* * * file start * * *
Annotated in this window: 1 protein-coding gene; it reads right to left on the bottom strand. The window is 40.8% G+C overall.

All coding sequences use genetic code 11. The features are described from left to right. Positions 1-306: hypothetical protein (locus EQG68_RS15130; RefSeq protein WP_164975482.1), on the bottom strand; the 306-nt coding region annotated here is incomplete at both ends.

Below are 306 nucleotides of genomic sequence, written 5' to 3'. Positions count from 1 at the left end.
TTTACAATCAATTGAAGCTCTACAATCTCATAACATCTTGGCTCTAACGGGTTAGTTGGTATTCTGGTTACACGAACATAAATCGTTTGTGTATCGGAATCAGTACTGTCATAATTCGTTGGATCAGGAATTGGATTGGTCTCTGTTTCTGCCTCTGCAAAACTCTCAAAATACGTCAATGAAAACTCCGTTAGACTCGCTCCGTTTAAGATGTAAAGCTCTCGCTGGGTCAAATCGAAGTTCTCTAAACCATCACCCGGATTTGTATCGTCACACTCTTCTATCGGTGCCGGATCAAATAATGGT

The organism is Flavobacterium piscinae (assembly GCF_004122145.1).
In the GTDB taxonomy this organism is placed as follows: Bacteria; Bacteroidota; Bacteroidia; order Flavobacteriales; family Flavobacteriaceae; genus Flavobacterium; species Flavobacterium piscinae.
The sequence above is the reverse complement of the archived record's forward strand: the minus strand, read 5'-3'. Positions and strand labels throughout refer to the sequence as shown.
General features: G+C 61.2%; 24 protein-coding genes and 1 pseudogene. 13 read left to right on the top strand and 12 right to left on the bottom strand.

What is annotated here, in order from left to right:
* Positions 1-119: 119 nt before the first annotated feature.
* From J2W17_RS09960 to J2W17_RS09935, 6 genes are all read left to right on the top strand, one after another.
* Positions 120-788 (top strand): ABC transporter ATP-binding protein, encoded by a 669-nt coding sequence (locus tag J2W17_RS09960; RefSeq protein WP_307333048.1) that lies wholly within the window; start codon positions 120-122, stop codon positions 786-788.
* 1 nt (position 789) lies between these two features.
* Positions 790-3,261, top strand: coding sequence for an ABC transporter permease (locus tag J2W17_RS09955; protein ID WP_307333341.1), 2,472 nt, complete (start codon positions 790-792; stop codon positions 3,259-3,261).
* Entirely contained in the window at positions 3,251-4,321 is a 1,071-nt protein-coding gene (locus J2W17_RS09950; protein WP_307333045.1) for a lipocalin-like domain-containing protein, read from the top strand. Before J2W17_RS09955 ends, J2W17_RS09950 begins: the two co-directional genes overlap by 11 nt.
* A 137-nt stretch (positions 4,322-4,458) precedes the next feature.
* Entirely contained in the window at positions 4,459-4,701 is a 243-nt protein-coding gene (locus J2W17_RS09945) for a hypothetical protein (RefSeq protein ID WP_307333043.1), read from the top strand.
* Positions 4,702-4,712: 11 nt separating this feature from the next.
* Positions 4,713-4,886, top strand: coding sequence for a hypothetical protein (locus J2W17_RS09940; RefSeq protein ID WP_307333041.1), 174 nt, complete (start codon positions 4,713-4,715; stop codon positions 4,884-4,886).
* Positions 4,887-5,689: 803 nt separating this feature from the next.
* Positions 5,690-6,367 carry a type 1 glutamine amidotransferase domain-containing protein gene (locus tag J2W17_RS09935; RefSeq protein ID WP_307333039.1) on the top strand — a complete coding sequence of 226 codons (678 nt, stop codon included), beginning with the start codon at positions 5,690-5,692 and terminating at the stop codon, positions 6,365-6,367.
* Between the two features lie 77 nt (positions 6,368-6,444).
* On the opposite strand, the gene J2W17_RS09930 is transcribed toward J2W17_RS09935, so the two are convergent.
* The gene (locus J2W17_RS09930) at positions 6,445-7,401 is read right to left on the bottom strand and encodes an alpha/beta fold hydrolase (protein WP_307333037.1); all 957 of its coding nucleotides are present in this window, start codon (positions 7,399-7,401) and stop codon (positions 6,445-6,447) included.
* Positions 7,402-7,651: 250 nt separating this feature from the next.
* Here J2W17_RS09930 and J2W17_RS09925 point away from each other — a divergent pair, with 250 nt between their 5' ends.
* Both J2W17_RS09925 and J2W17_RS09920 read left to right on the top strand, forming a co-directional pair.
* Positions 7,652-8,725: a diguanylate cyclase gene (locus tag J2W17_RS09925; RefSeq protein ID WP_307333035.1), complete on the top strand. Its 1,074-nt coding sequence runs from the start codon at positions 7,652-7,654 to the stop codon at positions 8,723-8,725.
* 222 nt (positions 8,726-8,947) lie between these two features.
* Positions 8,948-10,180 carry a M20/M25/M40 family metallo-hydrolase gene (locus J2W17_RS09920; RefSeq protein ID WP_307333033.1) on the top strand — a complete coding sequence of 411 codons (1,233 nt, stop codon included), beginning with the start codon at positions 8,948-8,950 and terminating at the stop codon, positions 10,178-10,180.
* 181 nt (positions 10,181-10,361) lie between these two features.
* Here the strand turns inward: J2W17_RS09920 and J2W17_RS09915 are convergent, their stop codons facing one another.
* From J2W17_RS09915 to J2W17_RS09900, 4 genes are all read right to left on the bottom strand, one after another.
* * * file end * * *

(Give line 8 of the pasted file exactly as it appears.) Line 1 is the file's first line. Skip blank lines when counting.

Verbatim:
General features: G+C 61.2%; 24 protein-coding genes and 1 pseudogene. 13 read left to right on the top strand and 12 right to left on the bottom strand.